Statement by H.E. Ambassador Katalin Bogyay at the panel discussion “Development Cooperation Perspective on the Role of Women in Science and Media in Implementing the SDGs” on the occasion of the Second Commemoration of the International Day of Women and Girls in Science, 10 February 2017

Your Excellencies,

Distinguished Panelists and Colleagues,

Dear Ladies and Gentlemen,

 

As a women diplomat, former journalist and a professional who worked extensively in and with the media for many years, a strong supporter of gender equality and women’s empowerment, and as a firm believer in the power of science, I am honoured to speak at today’s commemoration day.

Science is an integral part of Agenda 2030, and we welcome that the multi-stakeholder Forum on Science Technology and Innovation for the SDGs should strengthen the science-policy interface. The most important difference compared to the MDGs and at the same time the largest challenge and opportunity lies in bringing together the implementation of science-related goals with gender equality and the empowerment of women and girls.

The SDGs set out investing in women especially in the areas of education health and employability Still , women today lack equal access to and participation in the political, economic, public, cultural and also scientific field, including qualification, employment, remuneration, career opportunities, decision-making and leadership.

However the empowerment of women and girls is an essential contribution to sustainability at all stages of development, including from emergency relief, through conflict resolution, recovery, peacekeeping and peace-building. The ability of women to achieve behavioural change and cultural shift is the greatest potential for sustainable social development and inclusive economic growth.

In science, a significant gender gap persists all over the world, including in technology, engineering and mathematics (STEM). According to the most recent UNESCO Science Report, women account for only 28% of researchers across the world. Gender equality in STEM is not only a matter of fairness. The untapped potential of brilliant girls and women is a great loss of opportunity, both for women themselves and for the society as a whole. Gender equality should therefore be considered as a crucial means to promote scientific and technological excellence.

Obstacles that women have to face are threefold: women have to face negative stereotypes, a considerable gender pay gap, and also social expectations that negatively influence their career choices, including the need for balancing family and career, fitting into the existing social structure, or simply the lack of self-confidence. Therefore, it is of utmost importance to break through gender stereotypes in the fields dominated by males, such as science and technology.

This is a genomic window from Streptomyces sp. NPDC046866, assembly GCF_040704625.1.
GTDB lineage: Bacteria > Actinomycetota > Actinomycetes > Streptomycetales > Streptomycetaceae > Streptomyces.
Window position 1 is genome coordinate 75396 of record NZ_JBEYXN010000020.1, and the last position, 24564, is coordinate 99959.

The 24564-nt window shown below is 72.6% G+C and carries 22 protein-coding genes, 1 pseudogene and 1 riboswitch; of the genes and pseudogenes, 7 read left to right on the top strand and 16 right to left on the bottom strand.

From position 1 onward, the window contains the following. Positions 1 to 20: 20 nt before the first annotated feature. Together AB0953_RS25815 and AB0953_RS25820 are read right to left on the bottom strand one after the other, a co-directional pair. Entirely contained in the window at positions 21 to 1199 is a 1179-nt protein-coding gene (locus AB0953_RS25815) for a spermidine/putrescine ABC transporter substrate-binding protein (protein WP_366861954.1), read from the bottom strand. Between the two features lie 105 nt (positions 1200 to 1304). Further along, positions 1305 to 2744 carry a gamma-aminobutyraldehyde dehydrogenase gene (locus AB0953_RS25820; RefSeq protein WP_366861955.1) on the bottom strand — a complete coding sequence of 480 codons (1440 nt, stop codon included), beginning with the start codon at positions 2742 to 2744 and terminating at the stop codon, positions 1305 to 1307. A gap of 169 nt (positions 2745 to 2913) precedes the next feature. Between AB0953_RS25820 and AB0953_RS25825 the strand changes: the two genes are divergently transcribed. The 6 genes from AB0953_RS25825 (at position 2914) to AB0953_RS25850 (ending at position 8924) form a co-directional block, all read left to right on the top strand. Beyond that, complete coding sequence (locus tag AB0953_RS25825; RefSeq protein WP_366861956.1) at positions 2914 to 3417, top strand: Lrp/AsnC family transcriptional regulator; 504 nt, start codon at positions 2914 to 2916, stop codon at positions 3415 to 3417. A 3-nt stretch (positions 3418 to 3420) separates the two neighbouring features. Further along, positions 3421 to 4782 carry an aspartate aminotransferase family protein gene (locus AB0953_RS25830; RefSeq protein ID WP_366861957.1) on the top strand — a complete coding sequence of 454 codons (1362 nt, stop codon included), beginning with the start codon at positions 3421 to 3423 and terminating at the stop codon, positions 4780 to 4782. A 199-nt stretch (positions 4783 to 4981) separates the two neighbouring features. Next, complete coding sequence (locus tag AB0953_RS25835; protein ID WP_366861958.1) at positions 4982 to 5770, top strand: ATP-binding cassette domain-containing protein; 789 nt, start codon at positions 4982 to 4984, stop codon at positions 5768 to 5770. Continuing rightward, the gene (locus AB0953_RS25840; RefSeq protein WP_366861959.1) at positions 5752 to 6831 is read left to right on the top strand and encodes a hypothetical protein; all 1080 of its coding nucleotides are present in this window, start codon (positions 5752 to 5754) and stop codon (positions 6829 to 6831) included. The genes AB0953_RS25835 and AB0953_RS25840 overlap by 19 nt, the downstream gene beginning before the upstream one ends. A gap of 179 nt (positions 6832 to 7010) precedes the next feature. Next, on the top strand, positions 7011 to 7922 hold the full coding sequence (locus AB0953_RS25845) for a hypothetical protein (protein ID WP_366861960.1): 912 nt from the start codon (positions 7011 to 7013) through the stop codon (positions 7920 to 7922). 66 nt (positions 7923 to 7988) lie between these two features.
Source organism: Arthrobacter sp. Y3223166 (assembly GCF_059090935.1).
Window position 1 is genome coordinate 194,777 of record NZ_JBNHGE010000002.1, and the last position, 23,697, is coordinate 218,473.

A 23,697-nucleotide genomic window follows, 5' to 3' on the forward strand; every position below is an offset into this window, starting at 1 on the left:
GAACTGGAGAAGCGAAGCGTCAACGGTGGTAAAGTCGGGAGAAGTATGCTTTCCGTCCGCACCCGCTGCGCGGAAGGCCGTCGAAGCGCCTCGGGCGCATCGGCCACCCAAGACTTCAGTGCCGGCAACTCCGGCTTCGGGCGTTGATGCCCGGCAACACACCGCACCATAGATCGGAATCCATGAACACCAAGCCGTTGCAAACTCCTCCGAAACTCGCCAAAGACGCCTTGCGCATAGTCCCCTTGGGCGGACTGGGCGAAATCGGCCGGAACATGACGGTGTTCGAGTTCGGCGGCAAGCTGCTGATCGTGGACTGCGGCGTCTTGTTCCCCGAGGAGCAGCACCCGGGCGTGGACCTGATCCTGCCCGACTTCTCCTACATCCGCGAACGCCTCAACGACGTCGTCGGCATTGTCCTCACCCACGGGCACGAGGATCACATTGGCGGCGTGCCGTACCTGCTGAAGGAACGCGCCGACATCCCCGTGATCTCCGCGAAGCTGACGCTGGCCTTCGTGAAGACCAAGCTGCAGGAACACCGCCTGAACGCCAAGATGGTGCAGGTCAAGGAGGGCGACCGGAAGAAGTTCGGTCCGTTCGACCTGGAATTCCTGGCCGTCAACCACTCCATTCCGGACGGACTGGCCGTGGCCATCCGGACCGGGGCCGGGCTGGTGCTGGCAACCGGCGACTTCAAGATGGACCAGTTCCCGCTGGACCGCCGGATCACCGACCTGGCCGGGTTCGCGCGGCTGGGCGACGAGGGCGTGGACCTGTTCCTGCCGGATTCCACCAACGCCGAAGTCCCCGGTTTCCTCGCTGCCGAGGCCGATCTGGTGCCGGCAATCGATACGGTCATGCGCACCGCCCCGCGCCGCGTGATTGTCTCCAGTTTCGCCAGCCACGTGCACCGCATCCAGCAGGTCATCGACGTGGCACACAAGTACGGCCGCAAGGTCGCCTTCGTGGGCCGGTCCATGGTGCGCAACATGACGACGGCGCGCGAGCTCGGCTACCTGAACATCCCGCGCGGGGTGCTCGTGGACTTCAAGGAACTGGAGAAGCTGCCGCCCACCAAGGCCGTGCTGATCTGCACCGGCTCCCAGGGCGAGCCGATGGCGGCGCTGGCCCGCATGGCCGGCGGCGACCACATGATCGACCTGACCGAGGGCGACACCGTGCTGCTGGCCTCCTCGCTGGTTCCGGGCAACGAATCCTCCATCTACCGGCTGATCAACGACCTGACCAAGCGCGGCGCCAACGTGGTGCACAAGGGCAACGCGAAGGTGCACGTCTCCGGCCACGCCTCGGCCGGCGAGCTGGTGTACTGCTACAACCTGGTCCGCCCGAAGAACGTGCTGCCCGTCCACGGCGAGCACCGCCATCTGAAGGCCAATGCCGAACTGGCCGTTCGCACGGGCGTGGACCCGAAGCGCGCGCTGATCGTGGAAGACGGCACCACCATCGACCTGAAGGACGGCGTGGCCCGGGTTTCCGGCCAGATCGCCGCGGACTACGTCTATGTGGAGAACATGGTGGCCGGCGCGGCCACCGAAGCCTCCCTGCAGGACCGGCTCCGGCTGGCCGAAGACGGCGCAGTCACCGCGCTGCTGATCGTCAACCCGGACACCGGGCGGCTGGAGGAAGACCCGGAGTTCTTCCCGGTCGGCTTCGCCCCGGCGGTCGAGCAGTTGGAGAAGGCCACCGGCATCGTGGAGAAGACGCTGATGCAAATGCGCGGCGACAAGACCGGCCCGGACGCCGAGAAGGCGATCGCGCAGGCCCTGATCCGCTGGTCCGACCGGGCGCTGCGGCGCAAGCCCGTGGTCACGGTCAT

The media are powerful tools in this regard. The messages they transmit change or reinforce perceptions, social behaviour, and shape values and preferences. Distortions of reality and imbalanced coverage, including on women and their perspectives, constitutes a barrier to their empowerment. Women politicians, for example, in many countries, are under-represented in news during election campaign, and women are too often represented as victims or celebrities. Even in the media sector itself, very few women are editors or columnists, and they face more obstacles in advancing their career.

In this regard, we appreciate and support UN Women in raising awareness of gender equality among the members of the media through special workshops and toolkits.

When used wisely, media can also be a powerful tool in showing women examples of success.  Through the creation of role models, media is able to encourage women and girls to act proactively and stand up for their rights. Recognising this potential, during the European Year of Development in 2015, the Hungarian Ministry of Foreign Affairs and Trade appointed well-known women among our media celebrities as goodwill Ambassadors (singer Sena Dagadu and reporter Al Ghaoui Hesna) to promote women’s empowerment.

Awareness-raising should start as early as possible, in the kindergardens, primary and secondary schools. The Girls’ Day initiative, launched in Hungary in 2012 by the Association of Hungarian Women in Science (Nők a Tudományban Egyesület, NaTE), aims to attract female high school students towards natural science and technology with the aim of redoubling the ratio of female students graduating from the technology, engineering and natural sciences faculties by 2020. Last year, 1600 female high school students visited 57 collaborating scientific institutions - university labs, research institutions, private companies throughout Hungary in the framework of this programme.